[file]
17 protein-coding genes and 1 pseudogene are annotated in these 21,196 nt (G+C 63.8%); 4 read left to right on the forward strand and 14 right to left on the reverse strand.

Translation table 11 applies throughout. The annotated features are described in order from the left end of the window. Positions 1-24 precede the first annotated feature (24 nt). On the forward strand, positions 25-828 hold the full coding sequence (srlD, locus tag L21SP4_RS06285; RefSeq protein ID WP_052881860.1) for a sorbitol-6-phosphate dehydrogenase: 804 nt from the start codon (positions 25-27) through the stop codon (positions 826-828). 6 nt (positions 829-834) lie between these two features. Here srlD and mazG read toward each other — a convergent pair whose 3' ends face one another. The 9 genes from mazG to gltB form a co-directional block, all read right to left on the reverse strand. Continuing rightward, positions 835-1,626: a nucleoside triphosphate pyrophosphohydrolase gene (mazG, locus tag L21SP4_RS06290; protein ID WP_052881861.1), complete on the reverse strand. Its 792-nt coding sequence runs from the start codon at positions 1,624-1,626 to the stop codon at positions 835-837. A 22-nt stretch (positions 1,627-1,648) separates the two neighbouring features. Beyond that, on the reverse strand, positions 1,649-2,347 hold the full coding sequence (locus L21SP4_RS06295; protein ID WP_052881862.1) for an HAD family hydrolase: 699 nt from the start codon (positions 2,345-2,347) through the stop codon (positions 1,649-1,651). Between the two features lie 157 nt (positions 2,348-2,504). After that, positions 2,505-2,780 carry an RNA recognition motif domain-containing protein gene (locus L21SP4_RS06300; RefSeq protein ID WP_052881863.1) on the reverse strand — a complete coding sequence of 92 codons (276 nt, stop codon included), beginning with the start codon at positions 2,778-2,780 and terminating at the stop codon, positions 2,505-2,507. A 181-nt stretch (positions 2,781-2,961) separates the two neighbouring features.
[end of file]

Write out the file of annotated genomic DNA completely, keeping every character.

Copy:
17 protein-coding genes and 1 pseudogene are annotated in these 21,196 nt (G+C 63.8%); 4 read left to right on the forward strand and 14 right to left on the reverse strand.

Translation table 11 applies throughout. The annotated features are described in order from the left end of the window. Positions 1-24 precede the first annotated feature (24 nt). On the forward strand, positions 25-828 hold the full coding sequence (srlD, locus tag L21SP4_RS06285; RefSeq protein ID WP_052881860.1) for a sorbitol-6-phosphate dehydrogenase: 804 nt from the start codon (positions 25-27) through the stop codon (positions 826-828). 6 nt (positions 829-834) lie between these two features. Here srlD and mazG read toward each other — a convergent pair whose 3' ends face one another. The 9 genes from mazG to gltB form a co-directional block, all read right to left on the reverse strand. Continuing rightward, positions 835-1,626: a nucleoside triphosphate pyrophosphohydrolase gene (mazG, locus tag L21SP4_RS06290; protein ID WP_052881861.1), complete on the reverse strand. Its 792-nt coding sequence runs from the start codon at positions 1,624-1,626 to the stop codon at positions 835-837. A 22-nt stretch (positions 1,627-1,648) separates the two neighbouring features. Beyond that, on the reverse strand, positions 1,649-2,347 hold the full coding sequence (locus L21SP4_RS06295; protein ID WP_052881862.1) for an HAD family hydrolase: 699 nt from the start codon (positions 2,345-2,347) through the stop codon (positions 1,649-1,651). Between the two features lie 157 nt (positions 2,348-2,504). After that, positions 2,505-2,780 carry an RNA recognition motif domain-containing protein gene (locus L21SP4_RS06300; RefSeq protein ID WP_052881863.1) on the reverse strand — a complete coding sequence of 92 codons (276 nt, stop codon included), beginning with the start codon at positions 2,778-2,780 and terminating at the stop codon, positions 2,505-2,507. A 181-nt stretch (positions 2,781-2,961) separates the two neighbouring features.